During the Full-Scale Radiological Dispersal Device Field Trials carried out in Suffield in 2012, several suites of detection and sampling equipment were used to measure and characterize the explosive dispersal of the short half-life radioactive tracer Lanthanum-140 (140La). The equipment deployed included networks of in situ real-time radiation monitoring detectors providing measurements of different sensitivities and characteristics. A dense array of lower sensitivity detectors was established near field, ranging from 10 to 450 m from the detonation location. A sparser array of more sensitive detectors was established in the far field (150 m to 3.5 km from the detonation location). Each was used to collect and report the dose rate data from the radioactive plume passage with a sample time resolution of 1 s. The two systems went through independent calibrations and were compared and shown to be consistent with each other. The in situ gamma radiation measurements have allowed the movement and evolution of the plume to be described and to identify deposition rates and non-uniformities in the temporal shape of the plume. This knowledge could be applied for emergency planning guidance for the case of release of radioactive material by a radiological dispersive device.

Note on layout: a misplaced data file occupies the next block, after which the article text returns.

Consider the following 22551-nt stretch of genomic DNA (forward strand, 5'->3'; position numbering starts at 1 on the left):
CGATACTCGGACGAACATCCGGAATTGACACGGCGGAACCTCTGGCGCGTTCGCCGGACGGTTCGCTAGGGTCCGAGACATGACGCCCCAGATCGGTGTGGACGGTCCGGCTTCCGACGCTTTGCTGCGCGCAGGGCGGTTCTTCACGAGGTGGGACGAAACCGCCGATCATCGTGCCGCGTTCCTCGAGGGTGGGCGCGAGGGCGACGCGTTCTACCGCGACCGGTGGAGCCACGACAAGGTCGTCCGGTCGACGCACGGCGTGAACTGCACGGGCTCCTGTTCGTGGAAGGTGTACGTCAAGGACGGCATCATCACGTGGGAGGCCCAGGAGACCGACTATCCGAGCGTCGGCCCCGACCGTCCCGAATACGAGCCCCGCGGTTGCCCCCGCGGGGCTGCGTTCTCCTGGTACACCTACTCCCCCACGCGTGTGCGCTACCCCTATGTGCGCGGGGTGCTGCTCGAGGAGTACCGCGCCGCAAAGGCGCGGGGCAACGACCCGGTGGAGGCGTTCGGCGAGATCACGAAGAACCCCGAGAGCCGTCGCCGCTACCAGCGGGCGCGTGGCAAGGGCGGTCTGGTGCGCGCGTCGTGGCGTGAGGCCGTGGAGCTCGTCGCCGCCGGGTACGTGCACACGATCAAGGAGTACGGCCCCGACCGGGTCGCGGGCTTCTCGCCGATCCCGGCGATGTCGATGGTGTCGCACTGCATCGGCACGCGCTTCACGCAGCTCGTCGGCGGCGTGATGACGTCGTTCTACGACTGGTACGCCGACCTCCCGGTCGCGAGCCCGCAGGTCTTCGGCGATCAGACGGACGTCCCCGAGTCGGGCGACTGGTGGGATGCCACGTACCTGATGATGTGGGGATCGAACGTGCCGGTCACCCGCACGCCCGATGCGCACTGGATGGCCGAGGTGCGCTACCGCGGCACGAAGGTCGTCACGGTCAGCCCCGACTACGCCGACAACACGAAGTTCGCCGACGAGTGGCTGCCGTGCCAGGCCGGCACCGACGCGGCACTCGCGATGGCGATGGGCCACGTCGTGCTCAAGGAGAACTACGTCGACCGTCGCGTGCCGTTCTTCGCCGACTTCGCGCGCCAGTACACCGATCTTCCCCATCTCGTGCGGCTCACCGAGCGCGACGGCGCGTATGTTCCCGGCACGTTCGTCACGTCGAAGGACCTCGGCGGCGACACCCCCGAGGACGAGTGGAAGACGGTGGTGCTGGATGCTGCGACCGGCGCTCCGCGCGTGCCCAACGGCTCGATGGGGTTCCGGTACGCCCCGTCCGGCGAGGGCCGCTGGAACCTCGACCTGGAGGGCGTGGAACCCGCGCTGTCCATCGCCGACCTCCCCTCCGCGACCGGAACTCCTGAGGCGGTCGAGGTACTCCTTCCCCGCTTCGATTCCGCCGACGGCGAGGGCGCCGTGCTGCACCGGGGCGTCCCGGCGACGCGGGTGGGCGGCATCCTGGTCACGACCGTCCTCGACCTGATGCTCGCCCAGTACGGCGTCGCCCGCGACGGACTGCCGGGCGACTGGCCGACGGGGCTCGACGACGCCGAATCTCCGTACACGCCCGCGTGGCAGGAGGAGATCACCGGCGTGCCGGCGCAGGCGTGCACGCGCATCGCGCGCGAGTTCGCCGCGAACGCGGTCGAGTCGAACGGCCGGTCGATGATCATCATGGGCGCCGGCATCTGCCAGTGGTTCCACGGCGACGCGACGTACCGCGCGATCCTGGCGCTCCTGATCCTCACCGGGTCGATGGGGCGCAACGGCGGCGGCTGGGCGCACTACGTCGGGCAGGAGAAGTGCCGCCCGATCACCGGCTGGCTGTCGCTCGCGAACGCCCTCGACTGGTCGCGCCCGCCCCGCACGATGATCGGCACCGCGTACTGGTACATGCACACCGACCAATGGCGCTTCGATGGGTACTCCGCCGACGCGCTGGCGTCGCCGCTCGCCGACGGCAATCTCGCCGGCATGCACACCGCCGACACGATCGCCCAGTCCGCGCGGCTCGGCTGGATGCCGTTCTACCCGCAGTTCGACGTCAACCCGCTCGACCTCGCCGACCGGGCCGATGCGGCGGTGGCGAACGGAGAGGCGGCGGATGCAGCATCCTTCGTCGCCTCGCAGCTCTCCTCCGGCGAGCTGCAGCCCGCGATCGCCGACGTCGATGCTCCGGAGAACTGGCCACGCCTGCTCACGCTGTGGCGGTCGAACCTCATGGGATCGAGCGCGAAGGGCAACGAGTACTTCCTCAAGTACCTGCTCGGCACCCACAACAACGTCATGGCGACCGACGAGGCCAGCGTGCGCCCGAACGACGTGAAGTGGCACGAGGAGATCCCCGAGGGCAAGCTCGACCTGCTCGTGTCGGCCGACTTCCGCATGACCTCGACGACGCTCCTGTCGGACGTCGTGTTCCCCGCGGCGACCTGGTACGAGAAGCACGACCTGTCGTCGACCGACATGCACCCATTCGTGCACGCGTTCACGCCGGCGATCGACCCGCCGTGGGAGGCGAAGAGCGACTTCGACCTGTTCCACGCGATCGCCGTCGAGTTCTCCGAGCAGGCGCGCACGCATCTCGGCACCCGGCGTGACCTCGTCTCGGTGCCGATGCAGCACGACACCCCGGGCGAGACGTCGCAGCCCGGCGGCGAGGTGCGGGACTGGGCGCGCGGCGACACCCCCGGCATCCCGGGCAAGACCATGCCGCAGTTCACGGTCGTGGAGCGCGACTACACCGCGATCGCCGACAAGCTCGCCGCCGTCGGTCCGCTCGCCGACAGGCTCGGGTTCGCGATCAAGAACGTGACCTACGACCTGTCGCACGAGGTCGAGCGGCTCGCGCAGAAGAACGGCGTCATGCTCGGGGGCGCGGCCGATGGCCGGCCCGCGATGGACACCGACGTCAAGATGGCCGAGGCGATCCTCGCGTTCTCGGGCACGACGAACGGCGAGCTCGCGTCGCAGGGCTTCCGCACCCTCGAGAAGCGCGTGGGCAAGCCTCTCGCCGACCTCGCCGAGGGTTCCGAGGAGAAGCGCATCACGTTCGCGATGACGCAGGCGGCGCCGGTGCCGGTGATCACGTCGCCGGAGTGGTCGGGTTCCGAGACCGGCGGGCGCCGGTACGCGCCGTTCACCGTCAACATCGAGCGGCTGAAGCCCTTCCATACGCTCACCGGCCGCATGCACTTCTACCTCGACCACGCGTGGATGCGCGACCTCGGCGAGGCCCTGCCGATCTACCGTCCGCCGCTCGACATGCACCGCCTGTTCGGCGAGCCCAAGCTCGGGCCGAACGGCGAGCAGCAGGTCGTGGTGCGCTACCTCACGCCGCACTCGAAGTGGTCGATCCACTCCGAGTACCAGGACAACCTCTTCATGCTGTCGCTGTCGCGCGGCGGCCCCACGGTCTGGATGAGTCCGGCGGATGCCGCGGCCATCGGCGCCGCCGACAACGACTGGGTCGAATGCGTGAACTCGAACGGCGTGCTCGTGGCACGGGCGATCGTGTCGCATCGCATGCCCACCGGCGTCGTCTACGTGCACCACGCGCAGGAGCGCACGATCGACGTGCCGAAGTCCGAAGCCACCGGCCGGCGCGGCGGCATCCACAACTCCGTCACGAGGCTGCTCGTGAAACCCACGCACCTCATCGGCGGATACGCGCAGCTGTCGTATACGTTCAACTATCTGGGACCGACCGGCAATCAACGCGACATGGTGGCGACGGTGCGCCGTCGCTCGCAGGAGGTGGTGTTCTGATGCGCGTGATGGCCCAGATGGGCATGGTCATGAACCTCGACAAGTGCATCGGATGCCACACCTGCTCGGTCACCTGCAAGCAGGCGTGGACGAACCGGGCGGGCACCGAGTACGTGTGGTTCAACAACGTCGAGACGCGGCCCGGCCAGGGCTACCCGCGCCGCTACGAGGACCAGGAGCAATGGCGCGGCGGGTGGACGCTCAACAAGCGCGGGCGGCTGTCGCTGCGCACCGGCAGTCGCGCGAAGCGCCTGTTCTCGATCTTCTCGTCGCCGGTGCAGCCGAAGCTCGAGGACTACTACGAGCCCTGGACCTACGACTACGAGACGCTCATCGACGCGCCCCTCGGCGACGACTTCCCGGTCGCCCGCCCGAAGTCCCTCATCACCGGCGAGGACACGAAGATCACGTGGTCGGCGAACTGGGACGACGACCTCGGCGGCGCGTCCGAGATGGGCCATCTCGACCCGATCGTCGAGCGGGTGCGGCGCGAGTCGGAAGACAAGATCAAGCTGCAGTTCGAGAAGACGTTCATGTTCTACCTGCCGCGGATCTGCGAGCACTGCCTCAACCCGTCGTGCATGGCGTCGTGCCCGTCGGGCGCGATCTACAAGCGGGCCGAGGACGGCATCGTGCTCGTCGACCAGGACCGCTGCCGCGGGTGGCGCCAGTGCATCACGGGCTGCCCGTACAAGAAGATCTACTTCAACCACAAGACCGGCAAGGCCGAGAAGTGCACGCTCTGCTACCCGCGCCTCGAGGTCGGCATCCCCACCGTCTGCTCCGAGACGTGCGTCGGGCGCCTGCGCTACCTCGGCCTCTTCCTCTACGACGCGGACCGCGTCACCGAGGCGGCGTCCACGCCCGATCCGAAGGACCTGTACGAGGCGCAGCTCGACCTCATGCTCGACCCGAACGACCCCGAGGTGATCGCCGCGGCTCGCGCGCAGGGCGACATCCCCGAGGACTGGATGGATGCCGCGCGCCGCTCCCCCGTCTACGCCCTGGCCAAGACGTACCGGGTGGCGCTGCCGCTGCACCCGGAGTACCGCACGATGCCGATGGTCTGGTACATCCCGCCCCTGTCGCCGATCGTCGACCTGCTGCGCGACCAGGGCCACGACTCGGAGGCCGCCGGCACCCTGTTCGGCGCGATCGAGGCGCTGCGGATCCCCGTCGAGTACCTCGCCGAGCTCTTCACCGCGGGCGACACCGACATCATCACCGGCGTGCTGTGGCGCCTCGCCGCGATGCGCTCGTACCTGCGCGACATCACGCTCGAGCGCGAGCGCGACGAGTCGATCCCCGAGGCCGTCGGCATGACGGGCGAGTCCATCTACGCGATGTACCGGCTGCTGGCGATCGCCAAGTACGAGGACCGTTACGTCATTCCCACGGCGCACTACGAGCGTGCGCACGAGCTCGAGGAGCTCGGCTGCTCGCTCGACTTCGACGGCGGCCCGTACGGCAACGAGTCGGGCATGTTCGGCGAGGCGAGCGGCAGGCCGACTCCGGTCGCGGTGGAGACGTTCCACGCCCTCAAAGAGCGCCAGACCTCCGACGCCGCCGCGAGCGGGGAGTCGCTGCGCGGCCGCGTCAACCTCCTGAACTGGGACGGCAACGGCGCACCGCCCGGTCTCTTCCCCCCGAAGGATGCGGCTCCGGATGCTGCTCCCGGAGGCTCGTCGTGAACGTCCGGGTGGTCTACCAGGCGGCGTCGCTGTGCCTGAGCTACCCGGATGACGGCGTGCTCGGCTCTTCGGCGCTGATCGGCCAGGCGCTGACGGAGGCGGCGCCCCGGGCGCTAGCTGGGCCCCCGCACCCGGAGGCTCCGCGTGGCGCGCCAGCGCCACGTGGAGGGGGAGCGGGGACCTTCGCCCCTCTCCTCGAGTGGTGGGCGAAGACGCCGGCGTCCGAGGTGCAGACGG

*Health Canada, Radiation Protection Bureau, Ottawa, ON, Canada; †Defence Research and Development Canada, Ottawa Research Centre, Ottawa ON, Canada; ‡Canadian Nuclear Laboratories, Chalk River, ON, Canada; §Callan Technologies Limited, Ottawa, ON, Canada.
The authors declare no conflicts of interest.
For correspondence contact: Ed Korpach, Health Canada Radiation Protection Bureau, 775 Brookfield Road, Ottawa, Ontario, Canada K1A 1C1, or email at Ed.Korpach@hc-sc.gc.ca.
(Manuscript accepted 4 January 2016)